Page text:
Black health issues

If you're African or African Caribbean and you live in the UK, you're more likely than people from other cultures to have certain health conditions, including high blood pressure (hypertension), diabetes and prostate cancer.

This is also the case for some mixed-race people of African or African Caribbean descent.

Experts aren't sure why these conditions are more common in people of African and African Caribbean origin, but they think it may be linked to diet, lifestyle and different ways of storing fat in the body.

There are several ways to reduce your risk of these conditions. Follow these links to find out how to protect yourself against:

Mental health

People from African and African Caribbean communities are more likely than others to be admitted to hospital for mental illness. The same is also true for people of white and black mixed ethnicity.

Most of us have problems at some time in our lives, such as money worries, stress at work or the death of a loved one, which can affect our mental health.

But people from African and African Caribbean communities can face additional problems that may affect their mental health.

Everyday life has a big impact on mental health, and black communities in the UK are still more likely than others to experience problems such as bad housing, unemployment, stress and racism, all of which can make people ill.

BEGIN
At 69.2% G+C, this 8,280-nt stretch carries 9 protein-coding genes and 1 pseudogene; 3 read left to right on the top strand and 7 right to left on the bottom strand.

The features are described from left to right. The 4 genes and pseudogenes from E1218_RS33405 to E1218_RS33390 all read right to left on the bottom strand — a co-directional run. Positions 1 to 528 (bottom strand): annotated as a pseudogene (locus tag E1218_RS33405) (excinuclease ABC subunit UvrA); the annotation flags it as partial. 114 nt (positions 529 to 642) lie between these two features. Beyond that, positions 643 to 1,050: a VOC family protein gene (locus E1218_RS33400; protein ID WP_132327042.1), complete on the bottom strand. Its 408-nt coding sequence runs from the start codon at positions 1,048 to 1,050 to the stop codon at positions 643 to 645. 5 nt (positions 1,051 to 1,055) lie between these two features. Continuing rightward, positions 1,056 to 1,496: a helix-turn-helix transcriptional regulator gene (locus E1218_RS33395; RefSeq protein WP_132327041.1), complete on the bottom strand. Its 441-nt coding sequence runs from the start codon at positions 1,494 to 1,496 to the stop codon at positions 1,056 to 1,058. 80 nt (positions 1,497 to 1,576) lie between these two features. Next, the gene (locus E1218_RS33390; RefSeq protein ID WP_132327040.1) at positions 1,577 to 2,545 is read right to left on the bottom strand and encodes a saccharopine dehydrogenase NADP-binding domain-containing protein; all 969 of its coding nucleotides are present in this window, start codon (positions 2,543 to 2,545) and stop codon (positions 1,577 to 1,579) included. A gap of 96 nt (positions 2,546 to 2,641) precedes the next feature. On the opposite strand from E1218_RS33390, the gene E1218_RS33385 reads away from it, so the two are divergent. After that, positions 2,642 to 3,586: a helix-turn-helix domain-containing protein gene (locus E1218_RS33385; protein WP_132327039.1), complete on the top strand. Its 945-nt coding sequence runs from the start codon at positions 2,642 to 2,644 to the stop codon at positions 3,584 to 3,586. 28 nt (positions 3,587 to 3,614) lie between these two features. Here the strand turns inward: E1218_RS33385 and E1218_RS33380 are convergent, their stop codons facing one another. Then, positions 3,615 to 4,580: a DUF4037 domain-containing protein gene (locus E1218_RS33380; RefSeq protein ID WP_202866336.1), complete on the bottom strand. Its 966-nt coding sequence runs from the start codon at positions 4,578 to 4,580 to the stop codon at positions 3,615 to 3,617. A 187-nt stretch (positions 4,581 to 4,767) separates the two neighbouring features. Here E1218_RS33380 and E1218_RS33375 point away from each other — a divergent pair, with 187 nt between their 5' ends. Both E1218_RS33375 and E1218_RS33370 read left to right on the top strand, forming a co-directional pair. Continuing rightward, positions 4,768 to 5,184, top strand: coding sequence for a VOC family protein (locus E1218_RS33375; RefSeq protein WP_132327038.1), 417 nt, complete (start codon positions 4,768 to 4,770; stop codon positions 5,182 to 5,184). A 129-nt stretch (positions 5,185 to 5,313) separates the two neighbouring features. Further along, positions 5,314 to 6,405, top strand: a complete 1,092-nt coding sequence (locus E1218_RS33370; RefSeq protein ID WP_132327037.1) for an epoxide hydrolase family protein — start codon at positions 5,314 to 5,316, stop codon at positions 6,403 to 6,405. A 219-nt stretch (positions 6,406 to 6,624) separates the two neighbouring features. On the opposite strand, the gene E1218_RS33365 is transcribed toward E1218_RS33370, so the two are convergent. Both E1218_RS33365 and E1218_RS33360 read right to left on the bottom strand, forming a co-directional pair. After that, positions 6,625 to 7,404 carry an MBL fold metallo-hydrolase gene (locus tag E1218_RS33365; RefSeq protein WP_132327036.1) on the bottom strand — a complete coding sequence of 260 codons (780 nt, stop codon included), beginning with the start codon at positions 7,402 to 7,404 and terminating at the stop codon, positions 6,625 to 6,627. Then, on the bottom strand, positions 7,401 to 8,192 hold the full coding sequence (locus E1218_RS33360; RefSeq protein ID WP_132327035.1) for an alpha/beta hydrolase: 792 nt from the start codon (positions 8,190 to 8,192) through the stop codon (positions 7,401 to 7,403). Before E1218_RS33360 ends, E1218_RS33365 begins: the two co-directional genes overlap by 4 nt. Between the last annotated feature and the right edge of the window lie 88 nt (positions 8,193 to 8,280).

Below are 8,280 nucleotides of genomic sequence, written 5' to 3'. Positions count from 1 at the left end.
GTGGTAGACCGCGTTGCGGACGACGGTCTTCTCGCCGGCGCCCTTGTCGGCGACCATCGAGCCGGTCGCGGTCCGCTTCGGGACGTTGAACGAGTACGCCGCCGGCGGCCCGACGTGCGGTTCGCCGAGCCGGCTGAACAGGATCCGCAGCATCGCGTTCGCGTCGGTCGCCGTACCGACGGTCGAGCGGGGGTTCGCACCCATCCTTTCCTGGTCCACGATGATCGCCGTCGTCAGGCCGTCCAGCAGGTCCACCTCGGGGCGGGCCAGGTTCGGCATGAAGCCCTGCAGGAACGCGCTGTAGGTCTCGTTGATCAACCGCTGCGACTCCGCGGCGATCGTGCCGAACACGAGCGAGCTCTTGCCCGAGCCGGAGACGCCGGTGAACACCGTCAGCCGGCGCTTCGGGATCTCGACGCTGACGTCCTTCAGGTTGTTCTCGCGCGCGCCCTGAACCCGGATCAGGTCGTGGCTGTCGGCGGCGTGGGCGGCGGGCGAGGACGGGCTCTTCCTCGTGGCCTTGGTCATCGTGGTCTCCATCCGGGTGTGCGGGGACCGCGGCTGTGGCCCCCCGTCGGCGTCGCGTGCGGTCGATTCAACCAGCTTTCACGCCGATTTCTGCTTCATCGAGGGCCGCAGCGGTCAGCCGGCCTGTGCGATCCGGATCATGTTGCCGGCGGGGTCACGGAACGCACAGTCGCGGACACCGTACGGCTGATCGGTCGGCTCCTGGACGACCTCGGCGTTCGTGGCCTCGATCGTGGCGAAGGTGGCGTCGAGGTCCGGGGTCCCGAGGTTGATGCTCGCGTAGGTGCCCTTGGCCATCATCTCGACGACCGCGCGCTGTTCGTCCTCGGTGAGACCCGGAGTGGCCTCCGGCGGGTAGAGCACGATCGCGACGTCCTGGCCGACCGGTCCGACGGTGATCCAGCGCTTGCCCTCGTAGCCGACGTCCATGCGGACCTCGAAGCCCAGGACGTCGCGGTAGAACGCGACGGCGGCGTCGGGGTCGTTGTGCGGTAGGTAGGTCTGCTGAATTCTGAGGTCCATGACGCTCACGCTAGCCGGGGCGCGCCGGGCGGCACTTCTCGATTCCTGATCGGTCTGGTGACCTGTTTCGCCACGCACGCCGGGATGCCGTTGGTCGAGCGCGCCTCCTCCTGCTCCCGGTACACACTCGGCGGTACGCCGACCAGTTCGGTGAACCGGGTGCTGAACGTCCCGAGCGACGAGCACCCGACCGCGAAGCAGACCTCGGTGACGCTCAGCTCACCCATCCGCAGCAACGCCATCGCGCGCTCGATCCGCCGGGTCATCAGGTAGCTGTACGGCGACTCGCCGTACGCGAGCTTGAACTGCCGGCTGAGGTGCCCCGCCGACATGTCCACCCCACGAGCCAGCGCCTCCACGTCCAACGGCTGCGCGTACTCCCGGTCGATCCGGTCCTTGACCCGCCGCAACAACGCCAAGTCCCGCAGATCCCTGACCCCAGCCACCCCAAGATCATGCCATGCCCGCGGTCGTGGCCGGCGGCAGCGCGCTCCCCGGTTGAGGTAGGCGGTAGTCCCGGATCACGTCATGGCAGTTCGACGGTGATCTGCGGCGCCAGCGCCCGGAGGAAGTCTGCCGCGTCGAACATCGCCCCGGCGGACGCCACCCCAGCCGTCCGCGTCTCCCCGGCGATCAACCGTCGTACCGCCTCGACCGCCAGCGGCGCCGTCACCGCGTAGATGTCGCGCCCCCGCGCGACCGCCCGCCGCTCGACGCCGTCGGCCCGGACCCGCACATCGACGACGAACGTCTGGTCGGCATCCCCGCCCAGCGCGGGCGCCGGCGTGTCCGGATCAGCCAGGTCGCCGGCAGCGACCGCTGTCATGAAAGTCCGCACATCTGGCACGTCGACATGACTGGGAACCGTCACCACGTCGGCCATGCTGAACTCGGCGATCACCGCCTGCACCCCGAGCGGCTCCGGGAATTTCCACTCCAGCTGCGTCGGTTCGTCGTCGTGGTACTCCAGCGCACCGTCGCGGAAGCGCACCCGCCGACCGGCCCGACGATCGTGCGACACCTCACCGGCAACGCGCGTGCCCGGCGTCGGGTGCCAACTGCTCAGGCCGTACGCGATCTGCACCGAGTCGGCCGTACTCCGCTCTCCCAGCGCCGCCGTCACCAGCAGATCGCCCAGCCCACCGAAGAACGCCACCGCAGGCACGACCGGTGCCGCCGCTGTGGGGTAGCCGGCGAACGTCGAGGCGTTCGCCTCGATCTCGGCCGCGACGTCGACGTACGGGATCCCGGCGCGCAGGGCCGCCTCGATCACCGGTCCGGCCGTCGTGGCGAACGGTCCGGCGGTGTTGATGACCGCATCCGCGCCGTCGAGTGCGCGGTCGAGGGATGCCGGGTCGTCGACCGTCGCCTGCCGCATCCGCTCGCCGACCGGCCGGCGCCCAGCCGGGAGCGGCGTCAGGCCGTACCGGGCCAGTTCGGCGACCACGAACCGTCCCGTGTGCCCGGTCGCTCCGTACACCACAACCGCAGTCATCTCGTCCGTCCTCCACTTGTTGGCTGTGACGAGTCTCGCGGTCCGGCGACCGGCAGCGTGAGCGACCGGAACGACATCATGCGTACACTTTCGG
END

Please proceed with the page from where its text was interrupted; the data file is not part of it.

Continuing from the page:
Worldwide, it seems that people who move from one country to another have a higher risk of mental illness. This is especially true for black people who move to predominantly white countries, and the risk is even higher for their children.

While mental illness is no more common in Africa or the Caribbean than it is in the UK as a whole, it is a bigger problem for African and African Caribbean communities living in the UK.

Looking after your mental health, as well as your family's and friends', is important, so you need to know who to speak to if things go wrong.

Our section on mental health has information on where to go for help and support, and what you can do to maintain good mental health. 

healthtalk.org has interviews and videos of people talking about their experiences of mental health issues – see mental health: ethnic minority experiences.

Sickle cell disorder

Sickle cell disorder (SCD), sometimes called sickle cell disease or sickle cell, reduces the blood's ability to carry oxygen around the body. It developed thousands of years ago in countries where malaria was common, and today it mainly affects people of African and African Caribbean origin.

SCD can also affect people from Mediterranean, Middle Eastern and Asian communities. The most common type of SCD is sickle cell anaemia.

People can be carriers of sickle cell disorder without knowing it. If you're thinking of starting a family, it's important to get tested to see if you carry the gene.

Our section on sickle cell disorder provides information about the disorder, including symptoms and screening, and links to where you can get more help and support. We also have an article where a young woman talks about her experience of living with sickle cell anaemia.

Sickle cell disease: Rosalind's story

Rosalind has sickle cell disease, an inherited blood disorder. She explains how understanding the illness helps her to manage everyday life.

Media last reviewed: 10/07/2015

Next review due: 10/07/2017

Page last reviewed: 07/07/2014

Next review due: 07/07/2017

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